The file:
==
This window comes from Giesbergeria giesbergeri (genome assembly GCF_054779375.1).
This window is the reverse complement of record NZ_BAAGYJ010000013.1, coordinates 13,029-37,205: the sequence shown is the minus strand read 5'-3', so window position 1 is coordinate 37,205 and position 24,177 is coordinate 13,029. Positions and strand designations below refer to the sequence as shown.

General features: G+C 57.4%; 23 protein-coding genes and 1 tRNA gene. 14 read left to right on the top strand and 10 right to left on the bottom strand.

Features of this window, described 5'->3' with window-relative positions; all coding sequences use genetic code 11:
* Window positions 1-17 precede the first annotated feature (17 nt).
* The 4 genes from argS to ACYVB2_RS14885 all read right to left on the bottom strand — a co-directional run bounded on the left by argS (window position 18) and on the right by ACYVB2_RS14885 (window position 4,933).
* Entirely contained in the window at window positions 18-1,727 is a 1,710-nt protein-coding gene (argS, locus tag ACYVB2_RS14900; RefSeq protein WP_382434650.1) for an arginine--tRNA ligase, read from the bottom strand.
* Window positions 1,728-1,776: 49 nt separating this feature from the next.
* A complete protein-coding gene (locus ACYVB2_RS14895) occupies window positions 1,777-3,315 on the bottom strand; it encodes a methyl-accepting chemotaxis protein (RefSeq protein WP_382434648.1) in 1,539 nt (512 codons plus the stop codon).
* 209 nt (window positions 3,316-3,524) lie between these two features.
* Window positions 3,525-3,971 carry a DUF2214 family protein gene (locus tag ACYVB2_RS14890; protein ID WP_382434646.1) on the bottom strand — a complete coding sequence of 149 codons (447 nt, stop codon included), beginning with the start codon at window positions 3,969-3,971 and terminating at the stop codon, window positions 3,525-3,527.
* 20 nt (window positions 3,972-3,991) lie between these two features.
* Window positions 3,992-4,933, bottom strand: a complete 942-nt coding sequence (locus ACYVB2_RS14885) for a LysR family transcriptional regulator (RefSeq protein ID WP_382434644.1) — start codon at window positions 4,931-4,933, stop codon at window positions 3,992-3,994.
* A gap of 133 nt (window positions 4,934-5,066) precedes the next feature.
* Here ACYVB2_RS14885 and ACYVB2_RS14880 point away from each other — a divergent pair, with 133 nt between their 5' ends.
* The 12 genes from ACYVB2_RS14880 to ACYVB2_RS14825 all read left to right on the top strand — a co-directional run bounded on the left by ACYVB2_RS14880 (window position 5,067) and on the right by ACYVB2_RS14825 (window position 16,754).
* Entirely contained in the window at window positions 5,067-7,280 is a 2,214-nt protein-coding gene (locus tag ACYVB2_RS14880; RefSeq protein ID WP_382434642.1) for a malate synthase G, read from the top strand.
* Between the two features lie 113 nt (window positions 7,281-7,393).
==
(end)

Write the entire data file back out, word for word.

This window comes from Giesbergeria giesbergeri (genome assembly GCF_054779375.1).
This window is the reverse complement of record NZ_BAAGYJ010000013.1, coordinates 13,029-37,205: the sequence shown is the minus strand read 5'-3', so window position 1 is coordinate 37,205 and position 24,177 is coordinate 13,029. Positions and strand designations below refer to the sequence as shown.

General features: G+C 57.4%; 23 protein-coding genes and 1 tRNA gene. 14 read left to right on the top strand and 10 right to left on the bottom strand.

Features of this window, described 5'->3' with window-relative positions; all coding sequences use genetic code 11:
* Window positions 1-17 precede the first annotated feature (17 nt).
* The 4 genes from argS to ACYVB2_RS14885 all read right to left on the bottom strand — a co-directional run bounded on the left by argS (window position 18) and on the right by ACYVB2_RS14885 (window position 4,933).
* Entirely contained in the window at window positions 18-1,727 is a 1,710-nt protein-coding gene (argS, locus tag ACYVB2_RS14900; RefSeq protein WP_382434650.1) for an arginine--tRNA ligase, read from the bottom strand.
* Window positions 1,728-1,776: 49 nt separating this feature from the next.
* A complete protein-coding gene (locus ACYVB2_RS14895) occupies window positions 1,777-3,315 on the bottom strand; it encodes a methyl-accepting chemotaxis protein (RefSeq protein WP_382434648.1) in 1,539 nt (512 codons plus the stop codon).
* 209 nt (window positions 3,316-3,524) lie between these two features.
* Window positions 3,525-3,971 carry a DUF2214 family protein gene (locus tag ACYVB2_RS14890; protein ID WP_382434646.1) on the bottom strand — a complete coding sequence of 149 codons (447 nt, stop codon included), beginning with the start codon at window positions 3,969-3,971 and terminating at the stop codon, window positions 3,525-3,527.
* 20 nt (window positions 3,972-3,991) lie between these two features.
* Window positions 3,992-4,933, bottom strand: a complete 942-nt coding sequence (locus ACYVB2_RS14885) for a LysR family transcriptional regulator (RefSeq protein ID WP_382434644.1) — start codon at window positions 4,931-4,933, stop codon at window positions 3,992-3,994.
* A gap of 133 nt (window positions 4,934-5,066) precedes the next feature.
* Here ACYVB2_RS14885 and ACYVB2_RS14880 point away from each other — a divergent pair, with 133 nt between their 5' ends.
* The 12 genes from ACYVB2_RS14880 to ACYVB2_RS14825 all read left to right on the top strand — a co-directional run bounded on the left by ACYVB2_RS14880 (window position 5,067) and on the right by ACYVB2_RS14825 (window position 16,754).
* Entirely contained in the window at window positions 5,067-7,280 is a 2,214-nt protein-coding gene (locus tag ACYVB2_RS14880; RefSeq protein ID WP_382434642.1) for a malate synthase G, read from the top strand.
* Between the two features lie 113 nt (window positions 7,281-7,393).